Class Wrap-up: Year 3 Semester 2

Overall this semester honestly isn’t the toughest I had. There is an obvious dip in hectic-ness compared to my previous one (wrap-up discussion coming up next!), however the stress level seemed to be about the same. Overall for all my classes there is this feeling of ambiguity that is really stopping things from being smooth-sailing. 

Ethics in Psychology was my last proper core subject for undergraduate. There is not much psychology in it, more surface discussions on moral philosophy and ethical decision making.  Honestly, you could argue anything as long it doesn’t outright contradict the lecturer’s religious values. The in class dynamics was overall awkward, class content was albeit too shallow and easy (minus the parts where you have to refer to the APA Code, which was more tedious than difficult). There is a lack of depth and engagement, so honestly aside from some new terminology and case law I honestly didn’t learn anything new. I will just leave it here before my writing devolves into personal attacks on the instructor.

Well it wasn’t all bad. My group for the group assignment was hands down the best: no conflicts, everyone was responsible and engaged, and everyone knew each other’s working style (and actually could handle rotating lightheartedness and seriousness). Honestly felt unstoppable working with them. Individual case work was meh, but I can’t deny I had fun making my own dilemma up and it felt enjoyable to write at times when I wasn’t referring to the codes of conduct. I felt like the aspiring novelist of my high school self again. I guess one takeaway is that at least we all get to choose how we feel about the class by putting effort into it and managing your emotions.

Health Psychology is one of my favorite classes in terms of content. I was honestly surprised at how much I loved the content, although it does get repetitive at times especially when it comes to the effect of chronic and acute stress on all the illnesses in the world, along with the benefits of CBT. I even managed to change some of my lifestyle just by applying the content I learnt. The class was so engaging that I was inspired to actually contemplate health psychology as a graduate school pursuit. The examinations however was less encouraging, I didn’t do as well as I liked for every graded component. I either started off in the wrong direction, wasn’t psychologically prepared for the presentations, or simply thrown off balance by the precision that was demanded. This lies quite well in my tradition of doing badly for classes I actually liked and enjoyed. That being said, I overall loved the class and I had a really good group on top of that.

Comparative Psychology. How did I manage to kid myself to do this?  Non-existent employable soft skill, definitely not going to be a research interest, definitely likes animals less. All the things psychology students take for granted in cognitive classes such as radial arm mazes become a core content here. Both classical and operant conditioning are constantly referenced to the point it gets tedious.  I can’t even convince anyone to take the class even if I am going to get paid. Maybe, just maybe, one gets better at conversing about animals after the class.

It had by far my toughest individual assignment, hands down (literature review on animal behavior, cognition, and ethology does not come close to being easy). The groupwork is pretty vague and we often had no idea how to work things out (despite ended up having the highest group scores in the class). For the most part I felt like a freshmen in another academic department. I even put in remarkable effort to study it for finals (I had never studied a textbook this thoroughly before, from front to back, and back to front). Somehow, it ended up being my best subject by far in terms of grading (finals are not out at the time of writing, but the paper was surprisingly doable). Maybe if one puts in enough effort staring at the workload, things might just turn out good. I did strain my spirit trying to get a hang of the subject as a whole, so perhaps that paid off. At the end of the day, I have never felt quite as ‘schooled’ by a subject: my attention span and boredom tolerance has vastly expanded, I have renewed insights on animals’ lives, and if I can do this well, there is nothing I cannot possibly do well for undergraduate. I just need to put in the effort and time. If not, at the very least I am qualified to dominate discussions on animals now.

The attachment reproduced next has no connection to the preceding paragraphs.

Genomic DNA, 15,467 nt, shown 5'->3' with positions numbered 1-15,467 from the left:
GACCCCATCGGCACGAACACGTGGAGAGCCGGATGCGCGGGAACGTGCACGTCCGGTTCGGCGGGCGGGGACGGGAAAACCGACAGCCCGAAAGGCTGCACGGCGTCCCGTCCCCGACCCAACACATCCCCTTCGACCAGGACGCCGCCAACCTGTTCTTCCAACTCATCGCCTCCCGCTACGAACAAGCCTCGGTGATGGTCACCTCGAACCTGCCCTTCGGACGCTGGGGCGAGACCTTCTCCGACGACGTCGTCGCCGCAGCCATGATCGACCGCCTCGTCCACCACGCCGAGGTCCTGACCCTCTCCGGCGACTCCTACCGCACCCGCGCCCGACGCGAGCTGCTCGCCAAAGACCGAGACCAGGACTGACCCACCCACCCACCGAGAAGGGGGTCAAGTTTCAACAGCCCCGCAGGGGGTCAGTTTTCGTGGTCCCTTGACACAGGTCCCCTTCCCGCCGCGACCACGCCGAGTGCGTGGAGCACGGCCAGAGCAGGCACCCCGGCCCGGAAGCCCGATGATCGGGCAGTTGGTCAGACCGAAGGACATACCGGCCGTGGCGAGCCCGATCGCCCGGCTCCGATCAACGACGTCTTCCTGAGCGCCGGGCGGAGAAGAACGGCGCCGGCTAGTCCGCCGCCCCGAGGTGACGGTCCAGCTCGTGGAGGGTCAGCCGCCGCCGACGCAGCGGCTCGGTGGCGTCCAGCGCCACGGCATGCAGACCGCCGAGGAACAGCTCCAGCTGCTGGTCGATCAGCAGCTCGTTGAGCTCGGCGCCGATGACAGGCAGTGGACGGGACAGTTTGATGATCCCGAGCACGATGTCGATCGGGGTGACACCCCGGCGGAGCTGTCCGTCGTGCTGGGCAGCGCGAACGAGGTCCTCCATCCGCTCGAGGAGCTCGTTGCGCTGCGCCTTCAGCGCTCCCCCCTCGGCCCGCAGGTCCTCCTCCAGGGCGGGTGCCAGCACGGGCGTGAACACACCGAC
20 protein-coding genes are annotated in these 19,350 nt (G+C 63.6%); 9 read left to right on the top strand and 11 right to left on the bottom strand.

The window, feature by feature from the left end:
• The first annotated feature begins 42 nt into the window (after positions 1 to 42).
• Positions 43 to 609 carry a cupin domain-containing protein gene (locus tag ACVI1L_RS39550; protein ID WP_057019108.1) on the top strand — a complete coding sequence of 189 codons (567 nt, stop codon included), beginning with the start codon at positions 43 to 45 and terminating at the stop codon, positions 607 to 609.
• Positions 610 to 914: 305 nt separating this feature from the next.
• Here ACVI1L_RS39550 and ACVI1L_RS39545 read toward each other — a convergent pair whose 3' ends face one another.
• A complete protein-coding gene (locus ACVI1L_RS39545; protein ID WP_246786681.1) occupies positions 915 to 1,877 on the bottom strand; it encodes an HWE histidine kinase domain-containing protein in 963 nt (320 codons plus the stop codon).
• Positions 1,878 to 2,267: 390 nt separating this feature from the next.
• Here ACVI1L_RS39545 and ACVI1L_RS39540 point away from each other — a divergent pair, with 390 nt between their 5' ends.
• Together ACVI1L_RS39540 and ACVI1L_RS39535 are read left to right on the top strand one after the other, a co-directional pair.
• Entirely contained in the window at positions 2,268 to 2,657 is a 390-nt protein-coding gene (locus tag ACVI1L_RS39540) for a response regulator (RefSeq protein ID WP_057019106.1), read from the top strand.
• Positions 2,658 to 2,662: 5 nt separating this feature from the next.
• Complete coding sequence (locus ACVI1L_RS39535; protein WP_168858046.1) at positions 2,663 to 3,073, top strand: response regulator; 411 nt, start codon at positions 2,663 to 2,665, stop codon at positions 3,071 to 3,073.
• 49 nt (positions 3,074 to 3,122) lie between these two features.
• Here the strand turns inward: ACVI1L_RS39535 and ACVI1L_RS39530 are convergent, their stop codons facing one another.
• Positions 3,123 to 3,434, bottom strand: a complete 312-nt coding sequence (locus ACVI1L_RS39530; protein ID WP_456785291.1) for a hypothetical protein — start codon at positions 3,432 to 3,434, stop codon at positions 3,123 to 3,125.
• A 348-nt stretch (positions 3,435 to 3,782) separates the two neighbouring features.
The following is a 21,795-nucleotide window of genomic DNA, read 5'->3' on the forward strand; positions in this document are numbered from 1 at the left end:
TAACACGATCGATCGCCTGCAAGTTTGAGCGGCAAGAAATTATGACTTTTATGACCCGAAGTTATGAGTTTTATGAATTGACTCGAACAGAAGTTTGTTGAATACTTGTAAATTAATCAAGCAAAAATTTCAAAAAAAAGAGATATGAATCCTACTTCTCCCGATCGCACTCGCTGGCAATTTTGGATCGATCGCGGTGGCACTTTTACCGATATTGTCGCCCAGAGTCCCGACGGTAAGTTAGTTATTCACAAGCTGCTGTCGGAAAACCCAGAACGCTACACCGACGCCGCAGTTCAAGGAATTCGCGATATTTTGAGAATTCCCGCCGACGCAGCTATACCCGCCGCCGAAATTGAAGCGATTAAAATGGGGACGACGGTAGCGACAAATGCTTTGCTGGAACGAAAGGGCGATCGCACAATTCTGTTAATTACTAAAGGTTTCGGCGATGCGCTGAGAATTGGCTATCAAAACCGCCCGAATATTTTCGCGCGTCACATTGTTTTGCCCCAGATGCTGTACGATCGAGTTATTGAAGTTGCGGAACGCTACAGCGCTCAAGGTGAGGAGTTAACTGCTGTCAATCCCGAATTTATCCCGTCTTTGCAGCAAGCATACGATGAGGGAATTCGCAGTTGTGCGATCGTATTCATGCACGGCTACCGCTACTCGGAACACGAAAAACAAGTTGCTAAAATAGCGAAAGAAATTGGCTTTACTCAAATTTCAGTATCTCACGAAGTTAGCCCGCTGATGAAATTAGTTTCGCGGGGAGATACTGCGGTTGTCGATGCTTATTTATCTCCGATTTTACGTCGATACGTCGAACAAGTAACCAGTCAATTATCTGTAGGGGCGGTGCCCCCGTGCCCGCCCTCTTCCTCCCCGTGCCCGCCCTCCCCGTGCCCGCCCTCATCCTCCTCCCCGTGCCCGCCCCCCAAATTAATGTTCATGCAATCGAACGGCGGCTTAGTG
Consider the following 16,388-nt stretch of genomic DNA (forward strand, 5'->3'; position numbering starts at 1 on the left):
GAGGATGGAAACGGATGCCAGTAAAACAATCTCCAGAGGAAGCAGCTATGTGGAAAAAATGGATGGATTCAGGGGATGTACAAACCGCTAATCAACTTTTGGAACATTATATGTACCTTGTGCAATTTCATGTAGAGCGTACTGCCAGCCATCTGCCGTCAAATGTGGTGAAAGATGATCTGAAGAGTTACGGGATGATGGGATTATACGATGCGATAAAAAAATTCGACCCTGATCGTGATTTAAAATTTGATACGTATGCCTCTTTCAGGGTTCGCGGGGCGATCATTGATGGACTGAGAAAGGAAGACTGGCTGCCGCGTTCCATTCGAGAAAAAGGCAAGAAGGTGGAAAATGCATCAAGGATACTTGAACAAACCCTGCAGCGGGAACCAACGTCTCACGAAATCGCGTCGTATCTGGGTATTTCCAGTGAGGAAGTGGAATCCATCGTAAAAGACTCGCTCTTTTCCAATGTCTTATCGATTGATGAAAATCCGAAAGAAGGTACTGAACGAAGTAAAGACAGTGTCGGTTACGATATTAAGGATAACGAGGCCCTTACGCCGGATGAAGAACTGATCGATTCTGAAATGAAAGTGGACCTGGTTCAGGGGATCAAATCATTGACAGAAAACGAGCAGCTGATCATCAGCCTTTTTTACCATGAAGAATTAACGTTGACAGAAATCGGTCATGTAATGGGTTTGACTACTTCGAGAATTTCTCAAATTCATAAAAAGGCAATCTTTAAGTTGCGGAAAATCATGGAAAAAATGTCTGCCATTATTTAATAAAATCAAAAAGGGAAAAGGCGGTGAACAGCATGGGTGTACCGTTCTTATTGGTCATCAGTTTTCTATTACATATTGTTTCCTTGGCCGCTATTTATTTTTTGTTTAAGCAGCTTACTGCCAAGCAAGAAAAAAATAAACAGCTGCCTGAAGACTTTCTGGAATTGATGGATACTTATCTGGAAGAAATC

Lastly, Psychology in The Workplace. Where do I start?… Honestly, this isn’t a psychology subject. It is classified as one, some topics have psychological underpinnings such as theories of learning, but otherwise there is honestly next to no psychology content at all. The book is a human resource management handbook for employee training and development, which has very different approach (shallow, easier to understand) compared to a work or I/O psychology book. There was little to no application, and the content mostly involved lists of things that are happening in the workplace. Its like a career module that involves a 14 week briefing for work and quite a number of citations.  I might have learned a thing or two about how learning works in a workplace or ‘learning organization’, and the importance of ‘transfer of learning’, and still would have enrolled in it regardless due to its relevance to work. Overall, it has the least challenging content I have encountered since my tertiary education journey.

I think this sums up my experiences regarding university subjects this term. It has been satisfying for me to reflect on my progress as a undergraduate student and put them into word form, so I may find time and continue this series by going backwards into my first and second year, and possibly even my foundation year.

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